To the young Asian, Sam said, "Sir, were hospitable as hell. But generally Philippine military arent served here."
"Luckys from Vietnam," the colonel said.
"Vietnam. You lost?"
"No, not lost," the man said.
"This guy," the colonel said, "is already a jet pilot. Hes a South Viet Nam Air Force captain."
Sam asked the young captain, "Well, is it a war over there, or what? War?budda-budda-budda." He made his two hands into a submachine gun, jerking them in unison. "Yes? No?"
The captain turned from the American, formed the phrases in his mind, practiced them, turned back, and said, "I dont know its war. A lot people are dead."
"Thatll do," the colonel agreed. "That counts."
"What you doing here?"
"Im here for helicopters training," the captain said.
"You dont look hardly old enough for a tricycle," Sam said. "How old are you?"
"Im getting this little Slope his beer. You like San Miguel? You mind that I called you a Slope? Its a bad habit."
"Call him Lucky," the colonel said. "The mans buying, Lucky. Whats your poison?"
The boy frowned and deliberated inside himself mysteriously and said, "I like Lucky Lager."
"And what kind of cigarettes you smoke?" the colonel asked.
"I like the Lucky Strike," he said, and everybody laughed.
Suddenly Sam looked at young Seaman Houston as if just recognizing him and said, "Wheres my rifle?"
For a heartbeat Houston had no idea what he might be talking about. Then he said, "Shit."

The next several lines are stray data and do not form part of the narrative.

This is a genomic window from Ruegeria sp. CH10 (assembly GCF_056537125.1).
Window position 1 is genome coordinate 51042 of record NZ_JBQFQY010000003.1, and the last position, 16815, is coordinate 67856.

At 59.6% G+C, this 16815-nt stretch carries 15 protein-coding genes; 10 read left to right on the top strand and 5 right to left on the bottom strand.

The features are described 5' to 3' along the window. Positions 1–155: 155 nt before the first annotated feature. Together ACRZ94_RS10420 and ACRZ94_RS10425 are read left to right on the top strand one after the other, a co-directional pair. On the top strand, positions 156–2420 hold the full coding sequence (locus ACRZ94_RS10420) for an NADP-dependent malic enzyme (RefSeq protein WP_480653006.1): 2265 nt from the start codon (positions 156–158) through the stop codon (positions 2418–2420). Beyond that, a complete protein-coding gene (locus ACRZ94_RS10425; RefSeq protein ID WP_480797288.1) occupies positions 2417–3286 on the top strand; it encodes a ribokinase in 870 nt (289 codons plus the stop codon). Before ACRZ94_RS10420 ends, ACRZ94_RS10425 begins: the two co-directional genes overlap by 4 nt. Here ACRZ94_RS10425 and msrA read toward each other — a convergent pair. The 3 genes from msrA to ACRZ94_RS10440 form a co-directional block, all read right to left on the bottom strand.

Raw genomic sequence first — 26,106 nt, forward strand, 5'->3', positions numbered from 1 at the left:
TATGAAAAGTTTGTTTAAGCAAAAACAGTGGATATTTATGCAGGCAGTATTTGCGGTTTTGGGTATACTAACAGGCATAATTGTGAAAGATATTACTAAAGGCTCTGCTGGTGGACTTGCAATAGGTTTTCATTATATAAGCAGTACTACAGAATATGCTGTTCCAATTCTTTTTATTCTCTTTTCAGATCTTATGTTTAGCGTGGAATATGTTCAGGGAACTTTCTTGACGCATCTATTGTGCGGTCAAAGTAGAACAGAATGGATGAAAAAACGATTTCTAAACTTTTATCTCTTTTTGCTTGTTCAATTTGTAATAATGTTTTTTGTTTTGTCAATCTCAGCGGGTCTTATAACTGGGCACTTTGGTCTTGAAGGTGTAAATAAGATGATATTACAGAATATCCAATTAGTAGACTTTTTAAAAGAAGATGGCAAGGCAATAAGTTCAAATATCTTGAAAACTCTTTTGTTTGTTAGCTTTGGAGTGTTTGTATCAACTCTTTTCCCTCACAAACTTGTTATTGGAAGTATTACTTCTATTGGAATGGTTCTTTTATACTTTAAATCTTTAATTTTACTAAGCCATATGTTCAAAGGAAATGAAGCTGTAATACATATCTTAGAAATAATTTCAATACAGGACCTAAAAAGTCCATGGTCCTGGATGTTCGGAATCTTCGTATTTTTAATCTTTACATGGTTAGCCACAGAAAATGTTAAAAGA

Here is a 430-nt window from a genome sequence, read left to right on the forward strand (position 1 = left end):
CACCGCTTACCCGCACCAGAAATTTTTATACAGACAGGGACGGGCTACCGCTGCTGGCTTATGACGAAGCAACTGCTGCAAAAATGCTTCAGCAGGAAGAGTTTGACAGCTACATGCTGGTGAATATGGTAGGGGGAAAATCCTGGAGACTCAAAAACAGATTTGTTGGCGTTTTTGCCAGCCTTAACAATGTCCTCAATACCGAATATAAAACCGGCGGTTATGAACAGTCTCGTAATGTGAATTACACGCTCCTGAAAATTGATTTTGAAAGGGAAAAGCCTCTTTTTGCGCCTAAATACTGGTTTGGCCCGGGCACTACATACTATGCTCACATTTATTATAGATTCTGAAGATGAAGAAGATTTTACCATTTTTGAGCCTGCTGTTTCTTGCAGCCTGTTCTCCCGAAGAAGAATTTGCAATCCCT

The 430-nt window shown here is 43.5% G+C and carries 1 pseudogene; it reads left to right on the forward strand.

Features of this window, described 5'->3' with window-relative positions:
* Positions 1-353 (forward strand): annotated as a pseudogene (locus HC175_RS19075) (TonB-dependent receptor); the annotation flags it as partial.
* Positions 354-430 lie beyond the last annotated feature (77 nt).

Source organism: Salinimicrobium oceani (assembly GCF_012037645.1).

"Where is it?" Sam didnt seem terribly interested - just curious.
"Shit," Seaman Houston said. "Ill get it."
He had to go back into the jungle. It was just as hot, and just as damp. All the same animals were making the same noises, and the situation was just as terrible, he was far from the places of his memory, and the navy still had him for two more years, and the President, the President of his country, was still deadbut the monkey was gone. Sams rifle lay in the brush just as hed left it, and the monkey was nowhere. Something had carried it off.
He had expected to be made to see it again; so he was relieved to be walking back to the club without having to look at what hed done. Yet he understood, without much alarm or unease, that he wouldnt be spared this sight forever.
Excerpted from Tree of Smoke by Denis Johnson. Copyright © 2007 by Denis Johnson. Published in September 2007 by Farrar, Straus and Giroux, LLC. All rights reserved.
Blood at the Root
"A gripping, timely, and important examination of American racism."
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